In some cases, the color of the passport tells you something about the country's values: Saudi Arabia, Pakistan, Bangladesh, and Indonesia all use green, the color of Islam, as do a number of other Muslim-majority countries.
In other cases, passport colors demonstrate alliances — or hoped-for alliances. Members of the Economic Community of West African States have green passports. Member states of the European Union have burgundy passports — so do states that have aspired to join the EU, including Turkey, Macedonia, and Albania, which changed their passports for what the Economist described as a "branding exercise."
Another cluster of burgundy passports, in South America, represents the Andean Community — Bolivia, Colombia, Ecuador, and Peru — as well as former member Chile. Next to the Andean Community is Mercosur, a customs union of Brazil, Argentina, Paraguay, Uruguay, and Venezuela; its passports are blue. (Venezuela, a former member of the Andean Community, still has a burgundy passport, but you get the idea.)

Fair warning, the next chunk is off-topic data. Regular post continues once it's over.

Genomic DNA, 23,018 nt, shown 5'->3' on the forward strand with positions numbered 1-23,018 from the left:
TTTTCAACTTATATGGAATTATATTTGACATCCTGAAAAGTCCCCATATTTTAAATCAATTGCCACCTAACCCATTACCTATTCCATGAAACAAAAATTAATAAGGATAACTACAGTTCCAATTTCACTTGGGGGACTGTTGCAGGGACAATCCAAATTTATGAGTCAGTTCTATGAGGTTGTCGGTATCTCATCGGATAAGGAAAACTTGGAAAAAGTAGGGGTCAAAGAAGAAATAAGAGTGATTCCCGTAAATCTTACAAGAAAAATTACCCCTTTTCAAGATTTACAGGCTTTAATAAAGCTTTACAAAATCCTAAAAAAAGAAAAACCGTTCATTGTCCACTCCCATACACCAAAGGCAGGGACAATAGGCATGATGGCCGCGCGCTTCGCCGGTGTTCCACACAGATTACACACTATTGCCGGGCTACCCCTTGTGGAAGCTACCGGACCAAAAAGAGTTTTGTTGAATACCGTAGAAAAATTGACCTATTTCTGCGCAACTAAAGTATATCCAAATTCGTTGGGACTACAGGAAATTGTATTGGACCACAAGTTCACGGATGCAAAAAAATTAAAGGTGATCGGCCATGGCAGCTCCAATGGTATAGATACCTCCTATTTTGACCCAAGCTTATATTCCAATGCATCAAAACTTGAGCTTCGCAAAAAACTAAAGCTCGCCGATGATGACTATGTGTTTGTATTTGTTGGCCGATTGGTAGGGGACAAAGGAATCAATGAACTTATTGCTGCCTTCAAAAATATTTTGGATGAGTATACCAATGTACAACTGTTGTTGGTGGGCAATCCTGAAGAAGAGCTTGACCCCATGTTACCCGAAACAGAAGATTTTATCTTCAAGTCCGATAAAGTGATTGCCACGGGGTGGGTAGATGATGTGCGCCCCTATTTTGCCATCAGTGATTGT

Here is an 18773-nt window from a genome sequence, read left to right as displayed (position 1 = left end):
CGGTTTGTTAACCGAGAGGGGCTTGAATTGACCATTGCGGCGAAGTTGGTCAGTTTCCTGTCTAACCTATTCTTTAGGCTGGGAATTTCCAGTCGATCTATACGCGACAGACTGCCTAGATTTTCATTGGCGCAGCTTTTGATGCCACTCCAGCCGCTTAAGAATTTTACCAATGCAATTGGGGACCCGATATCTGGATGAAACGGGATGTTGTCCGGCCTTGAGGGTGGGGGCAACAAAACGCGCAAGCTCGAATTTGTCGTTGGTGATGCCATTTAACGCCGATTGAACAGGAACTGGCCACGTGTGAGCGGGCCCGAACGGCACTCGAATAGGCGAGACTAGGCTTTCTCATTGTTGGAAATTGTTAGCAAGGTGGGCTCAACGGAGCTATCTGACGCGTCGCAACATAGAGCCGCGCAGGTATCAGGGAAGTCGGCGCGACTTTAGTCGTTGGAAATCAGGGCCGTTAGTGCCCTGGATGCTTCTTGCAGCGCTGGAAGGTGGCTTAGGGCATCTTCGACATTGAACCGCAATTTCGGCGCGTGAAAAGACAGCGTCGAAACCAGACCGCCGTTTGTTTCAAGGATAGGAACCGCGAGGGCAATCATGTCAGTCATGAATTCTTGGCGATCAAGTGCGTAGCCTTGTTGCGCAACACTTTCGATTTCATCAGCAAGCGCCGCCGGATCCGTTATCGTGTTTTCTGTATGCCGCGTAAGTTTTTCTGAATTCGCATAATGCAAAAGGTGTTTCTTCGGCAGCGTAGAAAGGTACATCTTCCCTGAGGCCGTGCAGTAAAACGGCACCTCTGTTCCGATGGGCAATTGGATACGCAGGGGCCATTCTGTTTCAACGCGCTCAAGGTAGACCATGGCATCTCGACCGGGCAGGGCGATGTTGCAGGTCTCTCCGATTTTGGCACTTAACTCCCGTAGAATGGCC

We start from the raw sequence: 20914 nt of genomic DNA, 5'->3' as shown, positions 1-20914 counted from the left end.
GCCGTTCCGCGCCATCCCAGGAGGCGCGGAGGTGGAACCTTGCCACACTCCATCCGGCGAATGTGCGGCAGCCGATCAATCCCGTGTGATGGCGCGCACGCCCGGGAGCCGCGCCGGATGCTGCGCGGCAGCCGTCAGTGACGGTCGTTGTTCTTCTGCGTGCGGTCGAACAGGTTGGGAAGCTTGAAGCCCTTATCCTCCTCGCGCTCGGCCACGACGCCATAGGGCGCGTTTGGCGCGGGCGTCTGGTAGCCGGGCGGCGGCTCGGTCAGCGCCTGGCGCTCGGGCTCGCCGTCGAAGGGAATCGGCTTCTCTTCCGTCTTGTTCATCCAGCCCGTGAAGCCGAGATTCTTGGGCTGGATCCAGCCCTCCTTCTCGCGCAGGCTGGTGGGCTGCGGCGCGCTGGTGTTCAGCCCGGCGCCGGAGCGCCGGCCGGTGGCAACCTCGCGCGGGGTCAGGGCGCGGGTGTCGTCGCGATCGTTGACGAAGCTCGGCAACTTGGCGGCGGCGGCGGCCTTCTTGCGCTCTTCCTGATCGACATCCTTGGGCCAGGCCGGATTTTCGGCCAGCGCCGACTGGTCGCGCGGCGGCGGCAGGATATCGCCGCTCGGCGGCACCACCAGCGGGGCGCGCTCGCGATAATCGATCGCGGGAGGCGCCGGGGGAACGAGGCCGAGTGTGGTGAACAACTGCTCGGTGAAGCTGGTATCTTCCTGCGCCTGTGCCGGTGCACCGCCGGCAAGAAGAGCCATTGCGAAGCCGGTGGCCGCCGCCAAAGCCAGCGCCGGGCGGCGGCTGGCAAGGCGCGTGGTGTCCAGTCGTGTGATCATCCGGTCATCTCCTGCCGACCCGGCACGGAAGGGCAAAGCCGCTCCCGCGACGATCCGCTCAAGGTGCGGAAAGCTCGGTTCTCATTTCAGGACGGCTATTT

South African passports switched from blue to green in 1994 with the formation of the post-Apartheid government. (At least in some circles, the passport is known as the "green mamba," after a poisonous snake, because of the difficulty South Africans face obtaining visas — although it's worth noting that a South African passport offers greater global entrée than passports of most African nations.)
It's not uncommon for passport colors to change: The US has used red and green in the past and didn't settle on blue until 1994.